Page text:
popular branch of Congress. The Senate no longer asts as a conservative element, as a brake for checking popular impulses, for moderating heedless ardor; on the contrary, it is this assembly which often gives the signal for extravagant conduct either in financial matters or in the sphere of foreign politics. The Senate is, for the most part, filled with men of mediocre or no political inteligence, some of whom, extremely wealthy, multi-millionaires, look on the Senatorial dignity as a title for ennobling their well or ill gotten riches; others, crack wire-pullers, .State bosses, or representatives of large private industrial or financial concerns, find the Senate a convenient base of operations for their intrgnes and their designs on the public interest ; others, again, without convictions or without definite or well-matured ideas, but sensitive to every breath of public opinion and fond of vulgar popularity, act as he noisy mouhpieces of every movement which flatters the susceptibilities of the crowd. They represent everything save enlightened opinion, to which they do not pay the slightest heed.”*

This is strong censure, yet it is not stronger than may be heard in private conversaion, or than is really implied in the word ‘stand-pat” used to describe the policy of the Senate.

Attention was called in the same article to the effect of the system of Montesquieu adopted by the framers of the Constitution, which, by strictly separating the executive from the legislative, greatly interferes with the training of a school of statesmen. For a president you have to go to the platform; and he, when elected, has to go to the bar or the business world for his Cabinet. Any great question, such that that of the relations, present or future, between Canada and the United States has no one to take it up, nor can any continuity of aim be discerned in the policy of the Washington Government. The president, on the expiration of his term, goes out of public life. Fortunately, so far as administration, apart from general policy is concerned, the supply of statesmen is abundant.

One consequence of these defects in the Constitution, perhaps, is the ten-

deney alleged, though not very marked, to encroachment on the part of the president, which would be a bad mode of supplying the need.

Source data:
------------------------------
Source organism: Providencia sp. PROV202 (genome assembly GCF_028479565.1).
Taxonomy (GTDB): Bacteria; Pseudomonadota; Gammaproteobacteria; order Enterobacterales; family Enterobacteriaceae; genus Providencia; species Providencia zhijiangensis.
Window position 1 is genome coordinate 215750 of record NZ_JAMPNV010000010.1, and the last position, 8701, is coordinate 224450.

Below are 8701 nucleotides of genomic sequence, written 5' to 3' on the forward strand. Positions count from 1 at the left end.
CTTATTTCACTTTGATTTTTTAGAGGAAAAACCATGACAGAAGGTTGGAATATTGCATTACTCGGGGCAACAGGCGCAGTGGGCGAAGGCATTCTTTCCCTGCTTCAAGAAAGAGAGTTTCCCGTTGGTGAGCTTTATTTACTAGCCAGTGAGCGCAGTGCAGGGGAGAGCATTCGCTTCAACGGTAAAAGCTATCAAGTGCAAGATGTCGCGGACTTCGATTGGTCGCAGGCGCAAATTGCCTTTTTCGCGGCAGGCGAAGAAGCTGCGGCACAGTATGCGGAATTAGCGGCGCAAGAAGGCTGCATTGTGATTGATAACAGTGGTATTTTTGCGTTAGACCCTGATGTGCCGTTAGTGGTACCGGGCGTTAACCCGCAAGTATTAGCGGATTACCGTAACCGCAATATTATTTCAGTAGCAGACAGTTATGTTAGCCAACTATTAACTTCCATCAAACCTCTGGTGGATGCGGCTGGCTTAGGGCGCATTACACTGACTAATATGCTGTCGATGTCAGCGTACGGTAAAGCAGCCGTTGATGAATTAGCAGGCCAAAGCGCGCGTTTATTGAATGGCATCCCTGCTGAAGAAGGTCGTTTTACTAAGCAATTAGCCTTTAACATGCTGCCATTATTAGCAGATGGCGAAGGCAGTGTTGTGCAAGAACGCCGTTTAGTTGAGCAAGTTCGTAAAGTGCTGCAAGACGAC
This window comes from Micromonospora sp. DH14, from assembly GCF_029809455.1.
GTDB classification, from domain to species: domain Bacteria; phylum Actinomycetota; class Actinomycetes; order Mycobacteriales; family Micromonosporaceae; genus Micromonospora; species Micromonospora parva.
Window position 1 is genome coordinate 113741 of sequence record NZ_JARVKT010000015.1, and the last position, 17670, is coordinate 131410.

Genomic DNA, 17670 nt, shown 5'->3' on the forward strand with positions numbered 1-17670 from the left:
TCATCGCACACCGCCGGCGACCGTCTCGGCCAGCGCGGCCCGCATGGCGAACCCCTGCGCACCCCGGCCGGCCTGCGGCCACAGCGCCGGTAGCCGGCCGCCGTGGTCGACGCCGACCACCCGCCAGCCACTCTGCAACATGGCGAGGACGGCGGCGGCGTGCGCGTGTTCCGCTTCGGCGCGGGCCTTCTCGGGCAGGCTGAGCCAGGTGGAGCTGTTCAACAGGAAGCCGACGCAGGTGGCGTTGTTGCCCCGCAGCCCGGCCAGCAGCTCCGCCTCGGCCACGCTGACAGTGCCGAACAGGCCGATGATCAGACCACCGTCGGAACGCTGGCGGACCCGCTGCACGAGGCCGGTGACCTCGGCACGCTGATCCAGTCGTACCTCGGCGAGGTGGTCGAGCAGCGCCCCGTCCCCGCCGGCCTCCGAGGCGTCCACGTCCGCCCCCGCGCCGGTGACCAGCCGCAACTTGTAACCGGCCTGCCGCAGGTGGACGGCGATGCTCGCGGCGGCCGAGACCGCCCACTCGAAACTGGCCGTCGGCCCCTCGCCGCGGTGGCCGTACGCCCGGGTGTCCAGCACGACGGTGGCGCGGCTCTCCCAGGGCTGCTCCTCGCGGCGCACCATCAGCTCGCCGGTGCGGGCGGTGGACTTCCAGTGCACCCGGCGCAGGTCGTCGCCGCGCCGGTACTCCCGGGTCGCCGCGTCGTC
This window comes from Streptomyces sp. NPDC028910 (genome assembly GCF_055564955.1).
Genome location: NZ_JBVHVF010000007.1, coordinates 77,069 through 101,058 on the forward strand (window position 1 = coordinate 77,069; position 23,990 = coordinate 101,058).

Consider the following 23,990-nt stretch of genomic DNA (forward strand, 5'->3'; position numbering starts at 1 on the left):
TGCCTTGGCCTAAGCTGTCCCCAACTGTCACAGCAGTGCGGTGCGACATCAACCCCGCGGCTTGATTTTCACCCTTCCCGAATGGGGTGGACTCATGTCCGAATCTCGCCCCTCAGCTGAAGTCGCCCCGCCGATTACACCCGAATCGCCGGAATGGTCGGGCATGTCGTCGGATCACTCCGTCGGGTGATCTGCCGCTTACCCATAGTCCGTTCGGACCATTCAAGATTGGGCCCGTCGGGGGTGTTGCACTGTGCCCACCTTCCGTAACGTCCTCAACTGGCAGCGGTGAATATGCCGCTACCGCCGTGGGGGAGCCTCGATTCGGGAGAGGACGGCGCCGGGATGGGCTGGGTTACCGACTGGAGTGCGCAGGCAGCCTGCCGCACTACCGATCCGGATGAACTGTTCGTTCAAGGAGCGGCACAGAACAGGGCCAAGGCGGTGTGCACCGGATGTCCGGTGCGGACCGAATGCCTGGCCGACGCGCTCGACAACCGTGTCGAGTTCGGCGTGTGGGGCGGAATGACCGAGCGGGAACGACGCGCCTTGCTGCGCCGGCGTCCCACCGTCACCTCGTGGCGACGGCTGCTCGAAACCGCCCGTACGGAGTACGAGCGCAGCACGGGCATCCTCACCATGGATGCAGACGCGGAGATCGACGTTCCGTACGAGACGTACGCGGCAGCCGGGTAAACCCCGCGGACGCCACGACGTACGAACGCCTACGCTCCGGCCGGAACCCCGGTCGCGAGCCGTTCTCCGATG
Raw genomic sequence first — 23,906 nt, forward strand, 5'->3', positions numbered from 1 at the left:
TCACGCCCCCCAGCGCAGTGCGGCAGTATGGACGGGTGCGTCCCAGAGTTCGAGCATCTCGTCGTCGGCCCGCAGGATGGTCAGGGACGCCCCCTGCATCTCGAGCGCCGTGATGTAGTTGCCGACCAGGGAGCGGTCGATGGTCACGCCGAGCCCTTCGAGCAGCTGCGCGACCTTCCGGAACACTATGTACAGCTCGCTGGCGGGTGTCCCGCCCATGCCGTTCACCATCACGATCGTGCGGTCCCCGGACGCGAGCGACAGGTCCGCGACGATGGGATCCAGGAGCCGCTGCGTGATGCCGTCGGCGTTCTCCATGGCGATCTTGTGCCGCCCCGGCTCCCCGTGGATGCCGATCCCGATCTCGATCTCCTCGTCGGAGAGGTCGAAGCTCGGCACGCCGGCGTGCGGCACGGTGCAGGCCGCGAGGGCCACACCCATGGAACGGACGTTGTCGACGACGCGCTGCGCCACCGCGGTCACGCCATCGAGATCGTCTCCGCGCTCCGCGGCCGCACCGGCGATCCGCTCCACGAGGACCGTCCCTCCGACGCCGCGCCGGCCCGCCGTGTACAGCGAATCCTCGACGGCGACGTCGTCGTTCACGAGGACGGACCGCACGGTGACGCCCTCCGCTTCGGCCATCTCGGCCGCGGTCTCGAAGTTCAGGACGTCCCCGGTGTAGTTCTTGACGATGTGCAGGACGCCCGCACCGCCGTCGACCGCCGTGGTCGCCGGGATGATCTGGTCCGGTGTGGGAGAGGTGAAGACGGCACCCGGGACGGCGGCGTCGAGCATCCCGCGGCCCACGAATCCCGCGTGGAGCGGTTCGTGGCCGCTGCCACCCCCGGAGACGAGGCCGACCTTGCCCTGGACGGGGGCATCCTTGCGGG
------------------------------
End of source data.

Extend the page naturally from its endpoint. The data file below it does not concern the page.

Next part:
Of all the perils, however, which beset American democracy, the greatest and the one which, unless it can be averted, will be fatal—is the division of the nation into two organized fractions, waging for power and place a perpetual war of intrigue, vituperation and corruption. In the case of the disputed election for the presidency between the parties of Tilden and Hayes, civil war itself seemed at hand, though no vital principle of government, but only the possession of power and patronage, was immediately at stake. Anything like a real division of principle— such as that .which in England, the cradle of the party system, existed between the party of the Stuarts and that of the Hanoverians—cannot since the abolition of slavery be traced in the United States. Platforms are made up before presidential elections like a merchant's advertisements of goods to suit the taste of the hour. The country is kept constantly under the malign influence of bosses perpetually active in their work of intrigue and corruption.

The exenditure at elections which outvies the cost of monarchies, though it implies wide-spread corruption, is far from being the greatest part of the evil. To the independence of public men and their loyalty to the commonwealth, party bondage is fatal. A signal proof of this is the pension list, of which no one seems to doubt the character, but against who no one dares to say a word. The other day a vast addition was made to it in the shape of pensions for service only. In private you hear the truth about this measure; yet, not only was there no division in either House, but not a single voice was raised, neither party dares to run the risk of losing a sectional vote, which is thus enabled to work its will in a land of freemen. Seeing this, one feels almost inclined to exclaim that the handwriting is on the wall. It unquestionably is, unless the yoke of organized faction can be broken and the allegiance of the people can be restored to the commonwealth.

The Republic, in the coming time, seems likely to have many occasions for calling on the patriotism and wisdom of her citizens. Recent events have shown that she has a large reserve of both qualities to answer to her call.

There is not in human »nature a more odious disposition than a proneness to contempt, which is a mixture of pride and ill-nature. Nor is theie any which more certainly denotes a bad mind, for in a good and benign temper there can be no room for this sensation.—Fielding.